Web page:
The carriage was lavish for its time. It had two large sleeping compartments with a large berth, four sleeping compartments with two berths, which were slightly wider and more luxurious than the standard ones, as well as a kitchenette, toilet and shower. There was also a saloon for meetings that included amenities such as a clock, speedometer and gramophone.

The carriage was also used as part of Dollartåget in the 1950s, at which time it served as a cinema, dance hall and post office. Dollartåget, “the Dollar Train”, was a luxury train that SJ ran to northern Sweden during the 1950s and 1960s in partnership with the Swedish Tourist Association (STF). The target group was Americans – hence the nickname.

SJ kept the carriage among its fleet of special carriages until 1995, when it came to the Swedish Railway Museum.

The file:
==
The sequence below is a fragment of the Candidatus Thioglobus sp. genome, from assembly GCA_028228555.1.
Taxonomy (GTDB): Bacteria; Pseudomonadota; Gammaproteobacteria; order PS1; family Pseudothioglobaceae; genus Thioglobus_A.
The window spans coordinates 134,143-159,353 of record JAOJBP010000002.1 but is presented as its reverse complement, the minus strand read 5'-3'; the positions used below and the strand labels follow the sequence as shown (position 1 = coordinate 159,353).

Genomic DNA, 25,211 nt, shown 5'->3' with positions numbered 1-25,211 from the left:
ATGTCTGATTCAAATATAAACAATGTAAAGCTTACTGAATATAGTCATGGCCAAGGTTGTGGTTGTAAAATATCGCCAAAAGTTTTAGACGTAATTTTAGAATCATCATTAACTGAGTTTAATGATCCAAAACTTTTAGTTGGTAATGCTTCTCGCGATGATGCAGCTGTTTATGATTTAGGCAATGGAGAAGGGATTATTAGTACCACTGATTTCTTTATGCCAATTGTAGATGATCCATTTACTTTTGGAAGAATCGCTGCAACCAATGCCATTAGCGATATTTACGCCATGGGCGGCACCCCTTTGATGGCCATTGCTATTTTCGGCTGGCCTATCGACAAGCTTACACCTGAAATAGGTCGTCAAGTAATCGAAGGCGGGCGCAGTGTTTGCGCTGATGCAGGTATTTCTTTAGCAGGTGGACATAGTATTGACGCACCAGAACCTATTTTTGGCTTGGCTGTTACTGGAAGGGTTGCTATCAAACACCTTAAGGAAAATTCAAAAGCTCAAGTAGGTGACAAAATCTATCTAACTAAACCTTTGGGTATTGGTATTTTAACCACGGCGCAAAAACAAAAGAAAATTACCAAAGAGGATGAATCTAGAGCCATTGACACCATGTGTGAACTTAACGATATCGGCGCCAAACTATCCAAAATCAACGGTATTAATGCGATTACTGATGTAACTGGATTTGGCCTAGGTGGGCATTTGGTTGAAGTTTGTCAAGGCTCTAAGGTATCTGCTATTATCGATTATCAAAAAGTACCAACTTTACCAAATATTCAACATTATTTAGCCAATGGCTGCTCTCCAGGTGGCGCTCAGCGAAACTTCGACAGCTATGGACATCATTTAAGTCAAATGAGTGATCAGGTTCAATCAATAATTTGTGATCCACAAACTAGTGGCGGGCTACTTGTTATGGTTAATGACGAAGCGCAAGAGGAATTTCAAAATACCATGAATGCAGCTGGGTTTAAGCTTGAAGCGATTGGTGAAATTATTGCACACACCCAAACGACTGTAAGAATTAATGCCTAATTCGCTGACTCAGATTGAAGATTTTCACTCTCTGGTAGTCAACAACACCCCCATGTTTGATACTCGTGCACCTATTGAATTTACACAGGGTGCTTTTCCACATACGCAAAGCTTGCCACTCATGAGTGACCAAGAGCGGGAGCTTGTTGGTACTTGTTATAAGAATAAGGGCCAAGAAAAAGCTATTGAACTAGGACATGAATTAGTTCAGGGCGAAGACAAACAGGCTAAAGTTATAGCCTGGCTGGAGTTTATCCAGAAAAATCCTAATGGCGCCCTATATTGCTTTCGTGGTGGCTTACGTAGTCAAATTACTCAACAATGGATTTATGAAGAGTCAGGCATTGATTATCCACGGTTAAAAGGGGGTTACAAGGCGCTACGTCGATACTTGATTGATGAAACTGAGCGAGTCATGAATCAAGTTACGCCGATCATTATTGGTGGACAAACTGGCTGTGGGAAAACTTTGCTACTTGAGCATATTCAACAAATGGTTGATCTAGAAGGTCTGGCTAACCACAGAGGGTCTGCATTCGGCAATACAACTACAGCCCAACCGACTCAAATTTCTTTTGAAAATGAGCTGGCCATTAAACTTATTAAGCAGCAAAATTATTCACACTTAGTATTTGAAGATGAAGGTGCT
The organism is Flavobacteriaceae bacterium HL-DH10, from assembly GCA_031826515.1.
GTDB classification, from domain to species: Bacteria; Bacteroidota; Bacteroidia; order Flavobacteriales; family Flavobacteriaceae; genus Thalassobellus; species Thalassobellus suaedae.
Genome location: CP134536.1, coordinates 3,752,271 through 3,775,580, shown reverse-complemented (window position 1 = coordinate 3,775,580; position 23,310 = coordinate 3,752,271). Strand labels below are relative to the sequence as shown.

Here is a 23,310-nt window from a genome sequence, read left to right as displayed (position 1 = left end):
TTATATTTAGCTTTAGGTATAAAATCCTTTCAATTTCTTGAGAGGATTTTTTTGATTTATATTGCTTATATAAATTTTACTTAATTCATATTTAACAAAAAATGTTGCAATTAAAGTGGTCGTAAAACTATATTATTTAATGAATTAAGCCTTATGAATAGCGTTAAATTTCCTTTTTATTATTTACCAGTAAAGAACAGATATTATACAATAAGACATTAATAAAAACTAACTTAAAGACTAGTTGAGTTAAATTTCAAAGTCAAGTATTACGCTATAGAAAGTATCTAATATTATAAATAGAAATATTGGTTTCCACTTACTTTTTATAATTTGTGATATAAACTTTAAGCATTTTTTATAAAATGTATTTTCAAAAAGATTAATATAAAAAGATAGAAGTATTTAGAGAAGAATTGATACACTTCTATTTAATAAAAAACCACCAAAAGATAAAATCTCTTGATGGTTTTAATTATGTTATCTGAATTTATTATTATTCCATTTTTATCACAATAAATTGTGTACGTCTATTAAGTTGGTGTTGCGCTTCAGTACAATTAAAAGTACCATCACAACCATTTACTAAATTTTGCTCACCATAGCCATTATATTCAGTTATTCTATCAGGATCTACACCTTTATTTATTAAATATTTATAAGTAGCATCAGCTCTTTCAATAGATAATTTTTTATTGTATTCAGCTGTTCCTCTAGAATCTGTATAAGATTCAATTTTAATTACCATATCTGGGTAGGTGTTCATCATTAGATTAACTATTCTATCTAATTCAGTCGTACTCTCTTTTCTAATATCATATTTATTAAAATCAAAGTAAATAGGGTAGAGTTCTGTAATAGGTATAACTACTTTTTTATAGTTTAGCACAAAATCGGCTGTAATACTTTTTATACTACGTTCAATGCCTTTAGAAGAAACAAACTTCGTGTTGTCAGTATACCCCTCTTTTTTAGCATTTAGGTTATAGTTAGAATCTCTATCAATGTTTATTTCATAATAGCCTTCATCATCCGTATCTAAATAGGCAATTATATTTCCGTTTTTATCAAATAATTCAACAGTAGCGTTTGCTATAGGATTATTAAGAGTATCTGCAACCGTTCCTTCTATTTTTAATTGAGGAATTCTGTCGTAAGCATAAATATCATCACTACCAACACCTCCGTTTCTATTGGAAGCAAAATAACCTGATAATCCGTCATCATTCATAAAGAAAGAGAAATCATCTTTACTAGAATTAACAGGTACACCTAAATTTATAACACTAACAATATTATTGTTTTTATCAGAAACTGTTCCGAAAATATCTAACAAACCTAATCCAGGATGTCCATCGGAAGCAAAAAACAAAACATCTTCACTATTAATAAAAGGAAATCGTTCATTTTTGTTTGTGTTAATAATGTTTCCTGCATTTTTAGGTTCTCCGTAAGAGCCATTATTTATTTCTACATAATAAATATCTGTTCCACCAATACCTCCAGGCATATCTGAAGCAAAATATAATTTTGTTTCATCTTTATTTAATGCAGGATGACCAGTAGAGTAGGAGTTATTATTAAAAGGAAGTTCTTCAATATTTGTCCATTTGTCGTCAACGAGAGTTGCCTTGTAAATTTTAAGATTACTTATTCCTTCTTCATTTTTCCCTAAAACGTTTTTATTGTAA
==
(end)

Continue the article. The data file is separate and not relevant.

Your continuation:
The interior of the carriage is relatively untouched, and the old-world charm and luxury is preserved in its walls. Today, the carriage is mainly used for the Swedish Railway Museum’s staff when travelling, but it is also available for charter. It is also possible to ask to eat in the DG’s saloon, which can be connected to the kitchen of the restaurant carriage. Towards the end of its time with SJ, the carriage was called the Troilius Carriage. It took this name from Carl Oskar Troilius, who was head of Statens Järnvägsbyggnader between 1863 and 1887.


Ao3 is a type designation (class) of the wagon and means:

  • A = 1-class wagon before 1956/special wagon
  • o = Little bogginola = Bogie wagon
  • 3 = Model 3 in the Ao family, which on these wagons meant that it was a special wagon among the 1-class wagons of the time
  • 3945 is the wagon's unique identification number


KV, 1947


24.1 metres


40 tonnes

Maximum permitted speed

130 km/h